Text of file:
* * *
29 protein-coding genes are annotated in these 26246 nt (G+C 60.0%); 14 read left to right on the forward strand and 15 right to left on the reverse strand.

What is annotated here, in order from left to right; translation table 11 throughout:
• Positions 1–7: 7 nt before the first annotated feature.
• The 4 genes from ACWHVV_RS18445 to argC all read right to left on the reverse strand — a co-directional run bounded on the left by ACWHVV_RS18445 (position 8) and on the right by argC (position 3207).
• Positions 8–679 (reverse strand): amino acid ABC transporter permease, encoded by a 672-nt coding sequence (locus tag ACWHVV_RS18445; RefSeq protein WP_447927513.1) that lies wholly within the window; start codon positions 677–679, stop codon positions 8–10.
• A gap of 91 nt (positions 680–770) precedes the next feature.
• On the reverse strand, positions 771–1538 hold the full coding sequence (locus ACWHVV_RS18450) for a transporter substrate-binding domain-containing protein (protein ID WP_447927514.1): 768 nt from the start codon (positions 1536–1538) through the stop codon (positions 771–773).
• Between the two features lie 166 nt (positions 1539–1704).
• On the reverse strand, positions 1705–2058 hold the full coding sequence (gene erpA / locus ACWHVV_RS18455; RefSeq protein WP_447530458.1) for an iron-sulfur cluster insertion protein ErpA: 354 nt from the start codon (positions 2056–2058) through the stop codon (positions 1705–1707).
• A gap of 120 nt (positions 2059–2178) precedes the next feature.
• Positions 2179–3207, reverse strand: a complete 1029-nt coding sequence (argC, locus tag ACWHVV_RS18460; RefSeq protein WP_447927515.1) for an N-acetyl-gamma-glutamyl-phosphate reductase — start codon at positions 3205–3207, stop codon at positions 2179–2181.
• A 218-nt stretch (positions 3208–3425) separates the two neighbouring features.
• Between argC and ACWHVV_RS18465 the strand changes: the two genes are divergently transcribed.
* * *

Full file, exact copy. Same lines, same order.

29 protein-coding genes are annotated in these 26246 nt (G+C 60.0%); 14 read left to right on the forward strand and 15 right to left on the reverse strand.

What is annotated here, in order from left to right; translation table 11 throughout:
• Positions 1–7: 7 nt before the first annotated feature.
• The 4 genes from ACWHVV_RS18445 to argC all read right to left on the reverse strand — a co-directional run bounded on the left by ACWHVV_RS18445 (position 8) and on the right by argC (position 3207).
• Positions 8–679 (reverse strand): amino acid ABC transporter permease, encoded by a 672-nt coding sequence (locus tag ACWHVV_RS18445; RefSeq protein WP_447927513.1) that lies wholly within the window; start codon positions 677–679, stop codon positions 8–10.
• A gap of 91 nt (positions 680–770) precedes the next feature.
• On the reverse strand, positions 771–1538 hold the full coding sequence (locus ACWHVV_RS18450) for a transporter substrate-binding domain-containing protein (protein ID WP_447927514.1): 768 nt from the start codon (positions 1536–1538) through the stop codon (positions 771–773).
• Between the two features lie 166 nt (positions 1539–1704).
• On the reverse strand, positions 1705–2058 hold the full coding sequence (gene erpA / locus ACWHVV_RS18455; RefSeq protein WP_447530458.1) for an iron-sulfur cluster insertion protein ErpA: 354 nt from the start codon (positions 2056–2058) through the stop codon (positions 1705–1707).
• A gap of 120 nt (positions 2059–2178) precedes the next feature.
• Positions 2179–3207, reverse strand: a complete 1029-nt coding sequence (argC, locus tag ACWHVV_RS18460; RefSeq protein WP_447927515.1) for an N-acetyl-gamma-glutamyl-phosphate reductase — start codon at positions 3205–3207, stop codon at positions 2179–2181.
• A 218-nt stretch (positions 3208–3425) separates the two neighbouring features.
• Between argC and ACWHVV_RS18465 the strand changes: the two genes are divergently transcribed.